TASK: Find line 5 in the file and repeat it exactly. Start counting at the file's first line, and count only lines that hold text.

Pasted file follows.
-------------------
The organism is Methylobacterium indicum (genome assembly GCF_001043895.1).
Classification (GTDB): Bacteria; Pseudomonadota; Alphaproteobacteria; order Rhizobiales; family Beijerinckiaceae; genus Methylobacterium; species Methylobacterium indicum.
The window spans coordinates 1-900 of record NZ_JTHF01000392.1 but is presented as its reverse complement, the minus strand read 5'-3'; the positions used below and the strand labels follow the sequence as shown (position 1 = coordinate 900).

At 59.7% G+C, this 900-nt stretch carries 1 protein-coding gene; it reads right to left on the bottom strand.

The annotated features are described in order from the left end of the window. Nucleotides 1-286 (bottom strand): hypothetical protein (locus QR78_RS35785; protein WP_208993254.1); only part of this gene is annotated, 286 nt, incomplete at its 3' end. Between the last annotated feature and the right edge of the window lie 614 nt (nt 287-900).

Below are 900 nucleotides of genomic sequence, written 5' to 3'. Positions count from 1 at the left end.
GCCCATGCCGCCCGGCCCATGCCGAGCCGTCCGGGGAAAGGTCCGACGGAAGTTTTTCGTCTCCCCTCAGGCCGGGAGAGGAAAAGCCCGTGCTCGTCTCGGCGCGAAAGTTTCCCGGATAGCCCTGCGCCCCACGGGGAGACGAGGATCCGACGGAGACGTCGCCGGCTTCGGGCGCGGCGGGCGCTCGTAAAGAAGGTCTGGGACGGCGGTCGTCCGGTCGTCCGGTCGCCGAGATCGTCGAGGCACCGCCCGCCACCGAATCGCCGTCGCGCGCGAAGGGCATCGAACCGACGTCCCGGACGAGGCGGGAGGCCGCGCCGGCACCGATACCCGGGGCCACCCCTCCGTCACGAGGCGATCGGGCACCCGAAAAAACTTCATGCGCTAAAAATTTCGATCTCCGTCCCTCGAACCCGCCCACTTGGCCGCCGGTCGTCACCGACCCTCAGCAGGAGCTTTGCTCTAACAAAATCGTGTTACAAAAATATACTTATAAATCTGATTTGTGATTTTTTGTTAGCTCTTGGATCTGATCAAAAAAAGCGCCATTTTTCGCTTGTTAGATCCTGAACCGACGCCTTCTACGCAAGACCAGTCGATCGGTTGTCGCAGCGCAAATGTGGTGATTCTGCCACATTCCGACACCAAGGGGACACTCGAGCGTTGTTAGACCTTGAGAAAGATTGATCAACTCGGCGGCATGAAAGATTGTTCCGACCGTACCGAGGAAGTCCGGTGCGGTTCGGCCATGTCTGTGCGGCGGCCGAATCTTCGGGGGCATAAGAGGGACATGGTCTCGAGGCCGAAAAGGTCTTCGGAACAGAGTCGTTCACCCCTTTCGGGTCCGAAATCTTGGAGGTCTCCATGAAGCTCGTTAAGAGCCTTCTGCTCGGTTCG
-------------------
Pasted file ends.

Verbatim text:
The annotated features are described in order from the left end of the window. Nucleotides 1-286 (bottom strand): hypothetical protein (locus QR78_RS35785; protein WP_208993254.1); only part of this gene is annotated, 286 nt, incomplete at its 3' end. Between the last annotated feature and the right edge of the window lie 614 nt (nt 287-900).